I have 3 related questions:

a) I've seen formulas for GM and GS which eithier do, or do not, involve taking the exponent. Which is right?

i.e. for GM I've seen both $\text{mean}(\ln(1+r_{t}))$ and $\exp(\text{mean}(\ln(1+r_{t})))-1$

For GS again I've seen both $\text{std}(\ln(1+r_{t}))$ and $\exp(\text{std}(\ln(1+r_{t})))-1$

I don't know if there's a right answer to this question or it's just a question of preference, but it seems logical to me that we should reverse the log operation by applying an exponent.

b) It's a well known approximation that the geometric mean (GM) is roughly equal to the arithmetic mean (AM) minus half the variance (V).

(this is a nice paper discussing this, and other approximations)

Does anyone know of a simple approximation for GS similar to $GM = AM - \frac{V}{2}$

Empirically, based on simulating Gaussian returns and also from real data, the geometric standard deviation (GS) seems to be very close to AS. This does however depend on a number of factors:

  • Whether we use $\text{std}(\ldots)$ or $\exp(\text{std}(\ldots)) -1$ [See below]. Clearly the latter will always be larger.
  • The level of AS. At higher levels of AS, GS will generally be higher than AS.
  • The sharpe ratio of the returns. For Sharpe ratio of 0.25 GS is a little higher than AS. With a sharpe ratio of 1.0 GS is lower than AS.

c) Given GM less than AM and AS~GS, I don't understand why it's usually quoted that "geometric Sharpe ratios $(\frac{GM}{GS})$ are higher than arithmetic $(\frac{AM}{AS})$"

Again with experiments this only seems to hold true for unrealistically high Sharpes. For annualised Sharpes below around 0.7 the Geometric sharpe is lower than the arithmetic. In the real world there aren't many assets with Sharpes above 0.7....

It also depends on if what the answer to question (a) is. The exponent version of GS and GM gives a slightly lower sharpe ratio figure than the simple versions do.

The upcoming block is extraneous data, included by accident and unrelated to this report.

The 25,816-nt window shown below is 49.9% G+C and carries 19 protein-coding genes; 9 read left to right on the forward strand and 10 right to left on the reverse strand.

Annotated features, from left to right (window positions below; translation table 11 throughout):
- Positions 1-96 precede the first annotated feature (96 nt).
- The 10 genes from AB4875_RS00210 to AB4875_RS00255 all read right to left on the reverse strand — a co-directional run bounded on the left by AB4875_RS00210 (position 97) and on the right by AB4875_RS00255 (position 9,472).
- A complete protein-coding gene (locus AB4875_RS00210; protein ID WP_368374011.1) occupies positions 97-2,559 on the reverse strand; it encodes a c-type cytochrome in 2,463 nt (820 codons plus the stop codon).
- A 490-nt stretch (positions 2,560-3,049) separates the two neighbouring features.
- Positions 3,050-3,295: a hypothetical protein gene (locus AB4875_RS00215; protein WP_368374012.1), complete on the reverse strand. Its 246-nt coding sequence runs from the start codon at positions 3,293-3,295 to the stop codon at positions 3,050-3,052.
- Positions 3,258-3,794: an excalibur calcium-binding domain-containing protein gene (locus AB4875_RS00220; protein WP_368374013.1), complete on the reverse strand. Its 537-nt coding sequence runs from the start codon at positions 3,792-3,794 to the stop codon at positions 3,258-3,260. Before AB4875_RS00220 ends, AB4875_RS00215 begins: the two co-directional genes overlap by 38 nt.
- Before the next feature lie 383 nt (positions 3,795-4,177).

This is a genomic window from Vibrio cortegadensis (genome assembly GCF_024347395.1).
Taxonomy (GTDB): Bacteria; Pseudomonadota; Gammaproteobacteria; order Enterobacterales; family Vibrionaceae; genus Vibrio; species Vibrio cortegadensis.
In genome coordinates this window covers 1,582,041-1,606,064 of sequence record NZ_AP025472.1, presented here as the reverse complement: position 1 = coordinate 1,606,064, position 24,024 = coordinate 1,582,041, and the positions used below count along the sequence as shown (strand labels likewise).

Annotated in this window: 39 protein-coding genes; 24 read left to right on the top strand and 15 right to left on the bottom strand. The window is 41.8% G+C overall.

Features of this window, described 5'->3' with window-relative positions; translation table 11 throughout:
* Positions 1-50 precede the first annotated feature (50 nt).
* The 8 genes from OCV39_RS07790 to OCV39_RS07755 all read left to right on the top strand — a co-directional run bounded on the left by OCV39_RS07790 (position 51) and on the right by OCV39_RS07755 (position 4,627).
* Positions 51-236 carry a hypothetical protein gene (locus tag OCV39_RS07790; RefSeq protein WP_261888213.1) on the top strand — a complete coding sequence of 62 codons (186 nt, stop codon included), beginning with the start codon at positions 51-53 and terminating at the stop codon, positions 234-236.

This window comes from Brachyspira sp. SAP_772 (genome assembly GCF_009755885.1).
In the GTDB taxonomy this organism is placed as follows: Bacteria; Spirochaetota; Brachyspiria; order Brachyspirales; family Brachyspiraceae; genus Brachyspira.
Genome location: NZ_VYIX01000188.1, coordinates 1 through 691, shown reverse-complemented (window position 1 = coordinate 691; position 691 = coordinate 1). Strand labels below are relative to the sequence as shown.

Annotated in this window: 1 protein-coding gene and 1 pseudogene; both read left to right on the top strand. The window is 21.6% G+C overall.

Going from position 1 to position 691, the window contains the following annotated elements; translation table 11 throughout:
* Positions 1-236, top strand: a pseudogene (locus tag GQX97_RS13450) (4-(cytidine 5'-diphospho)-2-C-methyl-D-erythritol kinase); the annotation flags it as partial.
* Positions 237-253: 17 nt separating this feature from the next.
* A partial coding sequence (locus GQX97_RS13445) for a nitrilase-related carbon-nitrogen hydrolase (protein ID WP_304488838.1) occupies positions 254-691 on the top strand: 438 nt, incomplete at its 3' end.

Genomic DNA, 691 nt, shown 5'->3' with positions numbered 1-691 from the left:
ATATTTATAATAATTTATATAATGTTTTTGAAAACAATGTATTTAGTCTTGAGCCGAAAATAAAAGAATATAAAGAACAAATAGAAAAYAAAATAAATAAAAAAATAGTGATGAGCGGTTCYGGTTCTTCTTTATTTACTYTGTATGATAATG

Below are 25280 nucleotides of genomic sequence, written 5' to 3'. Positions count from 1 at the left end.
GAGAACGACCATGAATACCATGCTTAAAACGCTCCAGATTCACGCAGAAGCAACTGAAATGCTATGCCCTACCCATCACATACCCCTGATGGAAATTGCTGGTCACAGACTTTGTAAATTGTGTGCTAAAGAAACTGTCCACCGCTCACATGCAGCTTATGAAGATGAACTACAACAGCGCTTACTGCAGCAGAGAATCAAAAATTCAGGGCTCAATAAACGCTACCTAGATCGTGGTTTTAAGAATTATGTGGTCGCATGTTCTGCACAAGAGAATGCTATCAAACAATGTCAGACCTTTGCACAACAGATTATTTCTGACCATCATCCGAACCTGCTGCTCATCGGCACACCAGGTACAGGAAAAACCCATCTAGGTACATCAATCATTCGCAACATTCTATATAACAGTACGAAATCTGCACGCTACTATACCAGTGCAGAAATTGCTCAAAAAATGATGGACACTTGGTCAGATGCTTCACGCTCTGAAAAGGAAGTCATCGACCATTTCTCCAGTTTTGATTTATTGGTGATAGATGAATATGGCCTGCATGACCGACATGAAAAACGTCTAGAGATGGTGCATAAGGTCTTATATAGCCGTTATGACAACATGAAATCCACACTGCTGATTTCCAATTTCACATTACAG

1 Answer 1


The geometric mean of quantities $\{a_1, \dots, a_n\}$ is $$ \bar{a}_g = \left( \prod_{i=1}^n a_i \right)^{1/n} $$ Taking the logarithm of both sides gives $$ \log \bar{a}_g = \frac{1}{n} \sum_{i=1}^n \log a_i $$ so the log of the geometric mean is equal to the arithmetic mean of the logs.

In your case, the relevant quantities $a_i$ are the growth rates over each period, $$ a_i = 1 + r_i $$ and plugging this into the above equation gives $$ \log(1 + \bar{r}_g) = \frac{1}{n}\sum_{i=1}^n \log(1 + r_i) $$ which can be rearranged to $$ \bar{r}_g = \exp\left(\frac{1}{n}\sum_{i=1}^n \log(1 + r_i) \right) - 1 $$ so you are correct to exponentiate the arithmetic mean of the logs (and subtract 1) in order to calculate the geometric growth rate. The reason that you sometimes see $$ \bar{r}_g = \frac{1}{n}\sum_{i=1}^n \log(1 + r_i) $$ is because when the growth rate is small, $$ \log(1 + \bar{r}_g) \approx \bar{r}_g $$ so it is often an approximation that you can get away with.

To defined the geometric standard deviation of $\{a_1,\dots,a_n\}$ we use the idea above that the log of the geometric mean is the arithmetic mean of the logs. Similarly, define the log of the geometric variance $\sigma_g^2$ to be the arithmetic variance of the logs -

$$ \log \sigma_g^2 = \frac{1}{n} \sum_{i=1}^n \left( \log a_i - \log \bar{a}_g \right)^2 $$

Again, you can substitute $a_i = 1 + r_i$ on the right-hand side, and then use the approximation $$\log(1 + x) \approx x - \tfrac{1}{2}x^2 $$ to compute an approximation to $\sigma_g^2$ in terms of the arithmetic standard deviation $\sigma_a^2$, and higher moments of the distribution.

For the last part of your question "I don't understand why it's quoted that geometric sharpes are higher than arithmetic" - is that true? I have never seen anyone make that claim.

  • $\begingroup$ This is great. To answer your question, the claim is in this other stack answer: $\endgroup$
    – robcarver
    Apr 12, 2016 at 14:39
  • 1
    $\begingroup$ quant.stackexchange.com/questions/3607/… Also in a couple of other places. It does seem unlikely, since usually the always lower GM effect almost always dominates even a slightly lower GV. $\endgroup$
    – robcarver
    Apr 12, 2016 at 14:46
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    $\begingroup$ @robcarver The comment at that link is incorrect. Probably the author mis-spoke. In general you should expect the arithmetic average of returns to dominate the geometric average, and the arithmetic sharpe ratio to dominate the geometric sharpe ratio. $\endgroup$ Apr 12, 2016 at 15:12
  • $\begingroup$ "Again, you can substitute $a_i=log(1+r_i)$" should read simply "$a_i = (1+r_i)$" $\endgroup$
    – Sacha
    Feb 6, 2021 at 11:28

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